Saturday, February 16, 2013

SAT or ACT? Which Test is Best?


Like it or not, standardized test scores remain a factor in the admissions decisions of many colleges. Unless you are applying to "test optional" schools, you'll need to sit for either the ACT or the SAT as part of the admissions process.

The question is, Which test is best for you to take? Colleges are clear that they have no preference as to whether applicants submit the SAT or ACT (or sometimes scores from both), so how does a student decide? Will one land you a higher score than the other?


Let's look at the differences between the tests.

Duration: The ACT lasts two hours and 55 minutes, plus another half hour for the additional writing section. The SAT takes 3 hours and 45 minutes.

Content: Both tests assess your abilities in English and math, but use different content. To measuring verbal skills, the SAT focuses on vocabulary (get out those flash cards!) while the ACT focuses more on grammar, punctuation and syntax. As for math, the ACT also tests on science and trigonometry; the SAT has questions on neither.

How is an overwhelmed and anxious 11th grader to make a choice? 


First, take the pre-tests, the PSAT and PLAN. Most high schools offer the chance to take both in sophomore year, but if they aren't given at your school, test prep companies such as The Princeton Review and Petersons.com offer free, full-length practice tests. Invest the time to sit down and take both tests, recreating actual testing circumstances as much as possible. Be sure to time yourself. The scores you get will be a benchmark for how you might do on the actual test, and will also given you information about what the testing experience was like. Did you feel more stressed taking one test than the other? Did the format and questions of one just feel easier and more comfortable to you?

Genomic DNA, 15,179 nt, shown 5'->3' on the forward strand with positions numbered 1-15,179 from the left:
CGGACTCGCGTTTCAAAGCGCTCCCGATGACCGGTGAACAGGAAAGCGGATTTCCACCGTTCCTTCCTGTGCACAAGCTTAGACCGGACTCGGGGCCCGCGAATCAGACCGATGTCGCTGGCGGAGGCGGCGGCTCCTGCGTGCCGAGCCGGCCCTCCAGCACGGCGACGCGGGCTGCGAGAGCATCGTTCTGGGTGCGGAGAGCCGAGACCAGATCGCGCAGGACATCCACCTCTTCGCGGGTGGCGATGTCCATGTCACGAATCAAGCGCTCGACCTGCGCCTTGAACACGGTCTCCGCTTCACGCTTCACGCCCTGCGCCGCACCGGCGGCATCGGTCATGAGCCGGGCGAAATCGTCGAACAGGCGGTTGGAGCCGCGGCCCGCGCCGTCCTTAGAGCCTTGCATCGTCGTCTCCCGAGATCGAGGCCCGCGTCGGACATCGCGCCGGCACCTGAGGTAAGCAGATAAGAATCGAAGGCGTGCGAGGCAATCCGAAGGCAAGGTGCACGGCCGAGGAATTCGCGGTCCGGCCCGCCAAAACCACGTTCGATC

Next, consider who you are as a learner. If you have a shorter attention span, get fidgety and lose concentration, or have a learning challenge, the ACT might work better for you. It is a shorter test and its questions are straightforward and knowledge-based (testing what you learned in school), while the SAT is focused on reasoning and problem-solving. 

Some evidence shows that hard-working, high-achieving kids who always do their homework and take rigorous classes perform better on the ACT; those who are very intelligent underachievers with exceptional reasoning skills often do better on the SAT. 


And what about gender? In general, boys do better on standardized tests than girls do, but the gap between them is closing on the ACT. Why? Counselors and researchers believe girls are more successful on the ACT because they are hard-working, high achievers who consistently do their homework and pay attention in class, which helps them to gain the subject matter knowledge that is at the core of the ACT content. All other things being equal, if you still can't decide based on the criteria already mentioned, consider going with the SAT if you're a guy, and the ACT if you're a girl. Research and educated opinion are in your favor if you do. 

Ultimately, standardized testing is only one component influencing the admissions decision at most schools. While it does carry more weight at some, especially budget-strapped state colleges and universities that rely only on grades and test scores, you will more often find that things like essays, recommendations, and extracurricular activities play a large part in demonstrating your success and potential to colleges.


Whichever test you decide to take, go into it firmly believing that you've chosen the right test for you and, while it may be challenging, you will do well and have no major difficulties. When it comes to aptitude tests, attitude can make the difference in both your testing experience and your results. 

1 comment:

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